The World’s Best Street Sweeper

January 25 2015

The Project Manager, Steve, had everyone who was working on the new telecom technology moved into the same room on the top floor of the R&D building. We were there to stay until the work was done. And this changed everything.
What Steve did was different. This was the mid-90’s in Cape Town, South Africa, and I was experiencing for the first time what it meant to be part of a team heading toward success. It’s incredible what a room of people all believing the same thing can achieve together and it felt analogous to the change the entire country was experiencing at that time too.
I am still not sure what caused me to start writing down notes about Steve and the people around me, but I did. In the years since that first project I have had the pleasure of working alongside thousands of people across 35 countries and continued to take notes on observed behavior that led to moments of meaning and significance.
For all of you kind Listserve people, here’s a glance at a few of the best from over 450 notes captured in the past 20 years about people who helped others, gave hope, achieved success and created something important.It is more important to try and be the best street sweeper in the world than being an average boss. Avoid the Peter Principle.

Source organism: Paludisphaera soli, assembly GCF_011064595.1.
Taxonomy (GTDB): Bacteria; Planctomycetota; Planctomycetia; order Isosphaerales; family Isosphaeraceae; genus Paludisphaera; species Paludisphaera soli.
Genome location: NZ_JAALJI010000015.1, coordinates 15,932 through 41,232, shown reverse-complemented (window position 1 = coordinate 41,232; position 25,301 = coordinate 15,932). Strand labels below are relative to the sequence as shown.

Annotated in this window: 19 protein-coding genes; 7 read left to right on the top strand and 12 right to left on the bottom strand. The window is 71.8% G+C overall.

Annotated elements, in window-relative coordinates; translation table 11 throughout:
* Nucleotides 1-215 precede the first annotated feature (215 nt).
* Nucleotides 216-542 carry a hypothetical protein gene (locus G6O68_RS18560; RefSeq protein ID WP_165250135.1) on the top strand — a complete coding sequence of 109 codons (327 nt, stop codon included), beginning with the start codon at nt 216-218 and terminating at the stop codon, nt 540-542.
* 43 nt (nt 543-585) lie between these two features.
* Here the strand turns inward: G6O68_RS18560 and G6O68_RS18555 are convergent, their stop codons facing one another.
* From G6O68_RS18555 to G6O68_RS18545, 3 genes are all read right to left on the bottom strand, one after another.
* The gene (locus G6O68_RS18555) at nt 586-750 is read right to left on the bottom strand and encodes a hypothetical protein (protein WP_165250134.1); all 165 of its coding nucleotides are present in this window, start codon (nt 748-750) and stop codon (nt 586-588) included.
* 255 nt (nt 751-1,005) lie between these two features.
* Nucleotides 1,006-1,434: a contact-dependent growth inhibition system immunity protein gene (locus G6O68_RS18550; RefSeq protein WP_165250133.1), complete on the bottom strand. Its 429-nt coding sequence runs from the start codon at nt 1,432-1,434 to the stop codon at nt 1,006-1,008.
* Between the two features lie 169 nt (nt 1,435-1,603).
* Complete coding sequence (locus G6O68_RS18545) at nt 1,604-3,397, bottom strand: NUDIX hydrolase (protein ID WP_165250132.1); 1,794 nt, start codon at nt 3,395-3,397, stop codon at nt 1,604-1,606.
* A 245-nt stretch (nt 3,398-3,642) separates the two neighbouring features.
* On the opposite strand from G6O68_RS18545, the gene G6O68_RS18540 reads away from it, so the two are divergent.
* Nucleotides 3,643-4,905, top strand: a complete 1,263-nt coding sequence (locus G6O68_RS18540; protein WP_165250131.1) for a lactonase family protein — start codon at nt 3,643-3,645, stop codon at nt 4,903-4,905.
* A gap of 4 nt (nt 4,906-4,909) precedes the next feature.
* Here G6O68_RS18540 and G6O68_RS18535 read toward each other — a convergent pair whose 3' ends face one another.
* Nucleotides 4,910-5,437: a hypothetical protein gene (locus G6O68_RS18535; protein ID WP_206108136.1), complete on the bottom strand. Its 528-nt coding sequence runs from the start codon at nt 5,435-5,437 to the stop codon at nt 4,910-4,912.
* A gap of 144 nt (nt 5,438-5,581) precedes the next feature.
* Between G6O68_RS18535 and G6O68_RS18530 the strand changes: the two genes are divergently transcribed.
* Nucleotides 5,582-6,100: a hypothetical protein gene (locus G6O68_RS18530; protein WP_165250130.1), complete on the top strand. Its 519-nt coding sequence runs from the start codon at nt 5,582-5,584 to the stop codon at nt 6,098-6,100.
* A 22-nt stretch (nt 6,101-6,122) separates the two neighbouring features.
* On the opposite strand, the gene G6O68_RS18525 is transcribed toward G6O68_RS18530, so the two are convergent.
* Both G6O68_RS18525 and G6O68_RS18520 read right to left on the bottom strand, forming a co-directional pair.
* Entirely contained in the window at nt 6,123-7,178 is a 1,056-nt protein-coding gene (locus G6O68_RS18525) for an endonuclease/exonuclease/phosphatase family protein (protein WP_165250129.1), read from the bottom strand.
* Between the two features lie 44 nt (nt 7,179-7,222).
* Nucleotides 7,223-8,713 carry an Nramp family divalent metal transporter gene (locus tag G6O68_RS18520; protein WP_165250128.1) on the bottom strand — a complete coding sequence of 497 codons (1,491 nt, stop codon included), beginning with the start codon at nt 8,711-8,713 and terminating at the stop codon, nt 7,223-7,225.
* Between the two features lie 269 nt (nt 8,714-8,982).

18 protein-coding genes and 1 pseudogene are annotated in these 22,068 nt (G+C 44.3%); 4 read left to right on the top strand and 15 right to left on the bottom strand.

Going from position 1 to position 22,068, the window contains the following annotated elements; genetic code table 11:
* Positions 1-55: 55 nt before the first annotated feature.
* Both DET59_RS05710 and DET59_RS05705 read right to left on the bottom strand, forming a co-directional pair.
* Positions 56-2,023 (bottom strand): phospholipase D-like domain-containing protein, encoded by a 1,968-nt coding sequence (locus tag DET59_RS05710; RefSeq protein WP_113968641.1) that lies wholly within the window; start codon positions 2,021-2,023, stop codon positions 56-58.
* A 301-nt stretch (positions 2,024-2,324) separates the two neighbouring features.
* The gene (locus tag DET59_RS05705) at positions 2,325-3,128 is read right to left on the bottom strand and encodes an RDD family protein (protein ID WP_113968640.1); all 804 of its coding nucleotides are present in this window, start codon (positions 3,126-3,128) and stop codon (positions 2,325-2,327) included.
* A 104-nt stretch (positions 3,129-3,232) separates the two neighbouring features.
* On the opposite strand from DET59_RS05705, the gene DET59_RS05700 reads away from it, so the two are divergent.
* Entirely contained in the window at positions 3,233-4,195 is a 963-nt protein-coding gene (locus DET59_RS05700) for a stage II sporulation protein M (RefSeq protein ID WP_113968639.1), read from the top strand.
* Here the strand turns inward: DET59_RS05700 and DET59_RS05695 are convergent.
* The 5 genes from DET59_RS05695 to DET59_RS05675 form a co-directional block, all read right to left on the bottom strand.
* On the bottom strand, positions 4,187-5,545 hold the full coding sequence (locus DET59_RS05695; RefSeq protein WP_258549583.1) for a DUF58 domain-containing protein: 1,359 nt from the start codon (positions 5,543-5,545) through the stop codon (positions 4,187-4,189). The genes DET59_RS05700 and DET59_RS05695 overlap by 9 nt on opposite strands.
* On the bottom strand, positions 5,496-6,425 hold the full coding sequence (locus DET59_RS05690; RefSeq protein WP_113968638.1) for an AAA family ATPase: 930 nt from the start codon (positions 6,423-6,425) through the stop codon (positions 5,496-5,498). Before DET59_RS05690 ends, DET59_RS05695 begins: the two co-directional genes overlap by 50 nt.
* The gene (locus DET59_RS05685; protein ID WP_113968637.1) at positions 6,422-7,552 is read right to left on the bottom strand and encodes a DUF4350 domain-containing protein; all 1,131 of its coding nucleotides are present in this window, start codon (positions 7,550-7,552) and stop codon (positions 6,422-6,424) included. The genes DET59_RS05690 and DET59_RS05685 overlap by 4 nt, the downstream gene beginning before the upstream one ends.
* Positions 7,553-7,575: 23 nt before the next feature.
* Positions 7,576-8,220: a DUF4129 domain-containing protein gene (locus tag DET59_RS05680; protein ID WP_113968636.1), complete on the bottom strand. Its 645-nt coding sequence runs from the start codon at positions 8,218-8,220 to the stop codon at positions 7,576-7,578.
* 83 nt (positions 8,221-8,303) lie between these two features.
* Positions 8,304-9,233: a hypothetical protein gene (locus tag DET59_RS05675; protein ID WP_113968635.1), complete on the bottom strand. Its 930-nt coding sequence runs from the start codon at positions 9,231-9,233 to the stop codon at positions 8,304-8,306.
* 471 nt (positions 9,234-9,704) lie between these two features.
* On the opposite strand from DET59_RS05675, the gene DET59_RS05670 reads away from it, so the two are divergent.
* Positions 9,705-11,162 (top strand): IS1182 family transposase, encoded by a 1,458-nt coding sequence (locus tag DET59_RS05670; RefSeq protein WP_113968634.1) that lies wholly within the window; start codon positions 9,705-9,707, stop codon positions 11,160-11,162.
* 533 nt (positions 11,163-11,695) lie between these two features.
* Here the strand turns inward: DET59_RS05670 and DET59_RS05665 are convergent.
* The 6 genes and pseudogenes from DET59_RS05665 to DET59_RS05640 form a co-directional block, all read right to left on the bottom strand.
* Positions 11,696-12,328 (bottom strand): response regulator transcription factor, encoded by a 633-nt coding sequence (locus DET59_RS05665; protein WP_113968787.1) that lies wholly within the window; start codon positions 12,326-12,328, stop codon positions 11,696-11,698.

The more compressed a message is, the further it can travel.

Using an oil tanker for water skiing won’t work. Scaled operating models break speed operating models, and vice versa. Speed can grow to become scaled.

When you’re leading you do not have the option of having a bad day. You have to be excited about what’s happening before others have the propensity to feel the same.

Proximity beats hierarchy every time.

Nobody can change the culture of a group (things people do when no-one is looking). Instead, start something nearby in a new environment and with a different purpose that celebrates success often. People will gravitate towards it by themselves. Success is contagious.

You cannot unpunch someone.

There are only three conditions that cause a person to stall: they don't understand what to do, they disagree with the direction or raw “lizard brain” fear. Have genuine concern and fix the situation, not the person.

Being supported is a satisfier. Helping others is a motivator. Until you’ve helped someone else, you’ve never really helped yourself.

Nose in, hands out. Micro management dents dignity and destroys creativity.

The bigger your role in an organization, the more you need to ask: “what can I do to help you?” Also the quieter your tone and the more deliberate your words should be.

If you have to dive into a sea of sharks, bring fish.

And finally; every person in this world has a story, things they want to do in their life and something they care a lot about. Even the shyest of people can ask, “where are you from?” and “what brought you here?”

What else? What are the best things you’ve seen happen in business or in life that changed everything? I’d love to hear them.
I’ve been considering writing a book to capture all of the notes I have so far and adding some additional explanation and examples for each. Is that something you’d be interested in reading?

Thank you for making every day a school day and daring to make a difference.

Ben Love
[email protected]
Atlanta, GA

comments powered by Disqus